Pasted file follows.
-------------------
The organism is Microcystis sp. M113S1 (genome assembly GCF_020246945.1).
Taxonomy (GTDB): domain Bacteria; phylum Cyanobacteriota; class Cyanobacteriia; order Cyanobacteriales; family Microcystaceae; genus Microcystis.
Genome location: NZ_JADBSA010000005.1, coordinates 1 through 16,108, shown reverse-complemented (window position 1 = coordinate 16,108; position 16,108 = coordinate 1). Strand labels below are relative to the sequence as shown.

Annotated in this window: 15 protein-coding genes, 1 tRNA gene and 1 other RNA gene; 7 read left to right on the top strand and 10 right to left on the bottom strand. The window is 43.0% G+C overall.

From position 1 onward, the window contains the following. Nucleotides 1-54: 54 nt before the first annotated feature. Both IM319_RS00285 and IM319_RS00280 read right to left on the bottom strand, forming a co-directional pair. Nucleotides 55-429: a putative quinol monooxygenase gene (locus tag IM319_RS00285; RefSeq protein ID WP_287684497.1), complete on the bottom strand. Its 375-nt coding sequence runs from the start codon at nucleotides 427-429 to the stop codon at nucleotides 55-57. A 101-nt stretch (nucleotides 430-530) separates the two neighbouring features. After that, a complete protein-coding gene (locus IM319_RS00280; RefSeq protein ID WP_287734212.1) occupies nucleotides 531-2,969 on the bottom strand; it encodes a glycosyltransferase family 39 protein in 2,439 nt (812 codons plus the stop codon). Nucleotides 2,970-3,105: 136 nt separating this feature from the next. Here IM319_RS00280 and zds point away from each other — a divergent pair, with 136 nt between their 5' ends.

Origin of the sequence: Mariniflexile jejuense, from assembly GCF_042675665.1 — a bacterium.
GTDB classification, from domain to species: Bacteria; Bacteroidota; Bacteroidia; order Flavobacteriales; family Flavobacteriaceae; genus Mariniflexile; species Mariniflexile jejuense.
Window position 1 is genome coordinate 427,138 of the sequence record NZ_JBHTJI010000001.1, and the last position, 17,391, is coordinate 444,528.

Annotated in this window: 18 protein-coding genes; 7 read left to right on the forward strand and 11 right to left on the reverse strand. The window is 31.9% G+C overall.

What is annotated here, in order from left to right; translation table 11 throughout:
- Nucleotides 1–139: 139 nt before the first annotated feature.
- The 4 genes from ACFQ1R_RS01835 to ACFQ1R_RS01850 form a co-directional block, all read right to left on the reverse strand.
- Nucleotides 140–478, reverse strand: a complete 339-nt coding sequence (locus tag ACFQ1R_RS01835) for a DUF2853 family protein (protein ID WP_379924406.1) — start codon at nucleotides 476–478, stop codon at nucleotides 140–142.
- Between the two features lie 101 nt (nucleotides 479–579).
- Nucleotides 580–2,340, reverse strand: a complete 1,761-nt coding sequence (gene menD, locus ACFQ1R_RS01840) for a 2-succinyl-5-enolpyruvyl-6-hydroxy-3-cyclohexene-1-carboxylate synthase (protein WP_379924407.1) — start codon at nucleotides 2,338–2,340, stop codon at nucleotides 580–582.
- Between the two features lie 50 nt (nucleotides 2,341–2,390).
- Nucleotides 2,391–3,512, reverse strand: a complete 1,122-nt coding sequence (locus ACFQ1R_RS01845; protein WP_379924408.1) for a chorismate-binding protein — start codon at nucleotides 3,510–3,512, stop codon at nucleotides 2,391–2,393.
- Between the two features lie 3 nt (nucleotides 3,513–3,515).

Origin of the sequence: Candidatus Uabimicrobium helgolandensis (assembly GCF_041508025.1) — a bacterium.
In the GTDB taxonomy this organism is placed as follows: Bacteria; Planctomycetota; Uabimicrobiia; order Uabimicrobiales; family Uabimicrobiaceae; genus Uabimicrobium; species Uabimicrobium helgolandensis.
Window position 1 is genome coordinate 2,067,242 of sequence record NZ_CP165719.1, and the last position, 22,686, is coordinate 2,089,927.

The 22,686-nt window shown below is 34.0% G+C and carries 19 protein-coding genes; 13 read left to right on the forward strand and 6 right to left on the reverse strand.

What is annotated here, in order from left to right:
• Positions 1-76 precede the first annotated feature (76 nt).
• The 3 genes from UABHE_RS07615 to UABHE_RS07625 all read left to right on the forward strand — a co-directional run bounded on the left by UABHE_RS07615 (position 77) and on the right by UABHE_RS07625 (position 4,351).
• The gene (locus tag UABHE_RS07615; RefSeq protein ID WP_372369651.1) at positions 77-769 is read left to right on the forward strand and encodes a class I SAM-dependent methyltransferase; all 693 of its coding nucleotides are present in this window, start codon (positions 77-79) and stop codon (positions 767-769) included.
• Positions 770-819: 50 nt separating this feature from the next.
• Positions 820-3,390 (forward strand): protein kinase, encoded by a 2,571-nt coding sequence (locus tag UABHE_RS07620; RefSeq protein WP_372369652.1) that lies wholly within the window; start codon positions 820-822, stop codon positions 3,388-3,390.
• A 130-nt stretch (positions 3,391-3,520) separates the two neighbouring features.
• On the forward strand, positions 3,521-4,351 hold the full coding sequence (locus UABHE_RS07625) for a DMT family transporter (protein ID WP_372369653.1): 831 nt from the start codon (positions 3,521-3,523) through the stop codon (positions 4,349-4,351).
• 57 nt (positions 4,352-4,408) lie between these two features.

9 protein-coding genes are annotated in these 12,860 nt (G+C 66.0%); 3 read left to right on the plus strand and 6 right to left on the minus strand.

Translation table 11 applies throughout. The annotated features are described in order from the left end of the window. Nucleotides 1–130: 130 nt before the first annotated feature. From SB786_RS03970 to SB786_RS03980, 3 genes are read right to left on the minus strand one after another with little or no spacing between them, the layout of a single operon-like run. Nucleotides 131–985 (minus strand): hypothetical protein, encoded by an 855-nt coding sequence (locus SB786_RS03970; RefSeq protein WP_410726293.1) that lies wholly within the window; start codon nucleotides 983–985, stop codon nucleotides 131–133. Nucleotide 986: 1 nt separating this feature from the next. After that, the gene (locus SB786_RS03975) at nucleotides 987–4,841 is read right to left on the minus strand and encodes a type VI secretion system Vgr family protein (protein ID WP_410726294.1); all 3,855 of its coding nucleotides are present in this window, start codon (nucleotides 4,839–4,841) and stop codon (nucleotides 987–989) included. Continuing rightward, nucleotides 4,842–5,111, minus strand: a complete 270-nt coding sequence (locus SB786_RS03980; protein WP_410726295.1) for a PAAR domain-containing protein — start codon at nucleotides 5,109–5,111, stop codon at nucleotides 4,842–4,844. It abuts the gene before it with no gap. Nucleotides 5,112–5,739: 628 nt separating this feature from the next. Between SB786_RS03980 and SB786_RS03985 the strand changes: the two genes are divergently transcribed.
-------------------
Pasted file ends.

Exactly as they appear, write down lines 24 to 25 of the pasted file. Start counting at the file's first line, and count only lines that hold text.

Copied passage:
• Positions 1-76 precede the first annotated feature (76 nt).
• The 3 genes from UABHE_RS07615 to UABHE_RS07625 all read left to right on the forward strand — a co-directional run bounded on the left by UABHE_RS07615 (position 77) and on the right by UABHE_RS07625 (position 4,351).